Enterprise Service Bus (Esb) And It Role In The Realization Of Soa

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Enterprise Service Bus (ESB) and it Role in the Realization of SOA

Enterprise Service Bus (ESB) and it Role in the Realization of SOA


The SOA (Service-Oriented Architecture) can simply be defined as the style adapted of the software architecture for the designing and development of software in the form of various interoperable services. All these services have specific business functionalities, which are built as various software components. It is important to note that all these services can be reutilized for various purposes and functions. Hence, the multipurpose functionality of SOA cannot be denied. However, it is the model of software architecture, known as ESB (Enterprise Service Bus) that is responsible for the designing and implementation of the communication and interaction amongst the mutually communicating software applications within the service-oriented architecture (Bell, 2008).


It is evident that the Enterprise Service Bus plays a central role in the running and management of the many services offered by the Service-Oriented Architecture.

The ESB Role within SOA

The proper implementation of SOA requires service interfaces to be defined in accordance with the SOA doctrines, besides the infrastructure that allows the client code to invoke various services in a pattern independent of the location of services and the protocols involved for communication. Such service substitution and routing are amongst the unlimited capabilities the ESB has to offer.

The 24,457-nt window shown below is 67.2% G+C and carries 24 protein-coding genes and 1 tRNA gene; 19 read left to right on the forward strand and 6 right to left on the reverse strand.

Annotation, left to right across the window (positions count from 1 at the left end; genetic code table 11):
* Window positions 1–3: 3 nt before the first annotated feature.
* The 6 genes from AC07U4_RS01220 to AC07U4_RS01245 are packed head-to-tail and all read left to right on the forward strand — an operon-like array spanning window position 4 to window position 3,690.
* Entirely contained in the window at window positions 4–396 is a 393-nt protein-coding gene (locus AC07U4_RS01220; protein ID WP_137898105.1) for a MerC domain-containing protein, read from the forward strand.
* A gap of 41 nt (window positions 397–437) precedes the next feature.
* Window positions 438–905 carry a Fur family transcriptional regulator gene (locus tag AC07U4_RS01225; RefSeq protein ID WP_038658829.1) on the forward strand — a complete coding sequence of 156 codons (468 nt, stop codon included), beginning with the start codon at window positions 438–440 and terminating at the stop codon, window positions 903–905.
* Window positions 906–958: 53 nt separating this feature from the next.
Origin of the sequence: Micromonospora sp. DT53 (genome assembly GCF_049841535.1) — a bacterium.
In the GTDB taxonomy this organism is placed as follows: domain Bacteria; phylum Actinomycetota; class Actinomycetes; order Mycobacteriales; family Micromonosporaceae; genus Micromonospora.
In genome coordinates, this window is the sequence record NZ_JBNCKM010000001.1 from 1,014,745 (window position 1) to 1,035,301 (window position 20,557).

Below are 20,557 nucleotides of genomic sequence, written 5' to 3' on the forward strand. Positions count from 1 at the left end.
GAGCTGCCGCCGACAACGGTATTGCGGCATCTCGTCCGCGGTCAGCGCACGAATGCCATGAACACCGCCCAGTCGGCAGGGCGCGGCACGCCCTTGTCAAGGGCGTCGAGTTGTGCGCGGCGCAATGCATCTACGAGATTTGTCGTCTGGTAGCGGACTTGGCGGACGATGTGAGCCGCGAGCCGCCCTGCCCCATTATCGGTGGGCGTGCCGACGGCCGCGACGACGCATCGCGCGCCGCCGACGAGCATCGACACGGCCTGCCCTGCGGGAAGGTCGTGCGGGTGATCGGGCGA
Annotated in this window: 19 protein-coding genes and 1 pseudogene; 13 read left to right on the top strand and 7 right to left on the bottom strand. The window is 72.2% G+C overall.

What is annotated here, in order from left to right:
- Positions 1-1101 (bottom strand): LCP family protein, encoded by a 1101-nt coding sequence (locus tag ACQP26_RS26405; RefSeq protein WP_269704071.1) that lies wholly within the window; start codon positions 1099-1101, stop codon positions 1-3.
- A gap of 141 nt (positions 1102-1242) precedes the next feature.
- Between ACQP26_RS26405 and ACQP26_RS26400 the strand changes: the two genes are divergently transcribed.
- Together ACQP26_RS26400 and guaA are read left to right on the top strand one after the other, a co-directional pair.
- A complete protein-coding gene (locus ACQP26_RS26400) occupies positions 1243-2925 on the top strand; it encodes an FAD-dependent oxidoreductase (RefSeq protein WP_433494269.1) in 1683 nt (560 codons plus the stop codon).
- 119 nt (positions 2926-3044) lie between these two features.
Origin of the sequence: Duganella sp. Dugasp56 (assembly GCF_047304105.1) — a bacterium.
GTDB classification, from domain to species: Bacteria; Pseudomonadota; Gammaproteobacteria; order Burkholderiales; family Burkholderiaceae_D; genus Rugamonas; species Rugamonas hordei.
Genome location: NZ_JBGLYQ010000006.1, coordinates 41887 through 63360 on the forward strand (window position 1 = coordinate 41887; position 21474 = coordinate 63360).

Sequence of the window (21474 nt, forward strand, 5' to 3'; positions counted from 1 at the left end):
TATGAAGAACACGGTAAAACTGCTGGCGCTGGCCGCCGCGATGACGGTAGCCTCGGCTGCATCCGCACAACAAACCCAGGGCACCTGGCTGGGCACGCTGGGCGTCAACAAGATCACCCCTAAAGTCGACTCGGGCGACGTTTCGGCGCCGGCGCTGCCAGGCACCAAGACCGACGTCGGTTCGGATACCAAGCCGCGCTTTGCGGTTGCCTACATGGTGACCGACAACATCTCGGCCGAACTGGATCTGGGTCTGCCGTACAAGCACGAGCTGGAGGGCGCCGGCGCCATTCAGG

The fundamental role of ESB is to support the service interaction ability, and offers integrated messaging, communication, and event infrastructure to manage them. Therefore, it combines all the major and currently used enterprise integration patterns into one single entity. The ESB, hence, offers an infrastructure for a SOA that fulfill the requirements of an enterprise, to provide appropriate service manageability and levels and, to function in environment that is heterogeneous (www.ibm.com) (Part 1).

The ESB's Fundamental Structure

ESB supports a centralize control of the configuration, such as naming of the services, routing of the service, interactions between services and so forth. Therefore, ESP deploys a simple and centralized infrastructure that is more evenly distributive and sophisticatedly functional.

The overall ESB utilized SOA architecture that contains interfaces and adaptors to take requests from the clients to the central ESB and take the messages of the services providers back to the clients. However, the more important component in the ESB-SOA includes; a service routing directory for routing the service requests; separate business service directory that is a time-design service catalog for achieving the reuse ...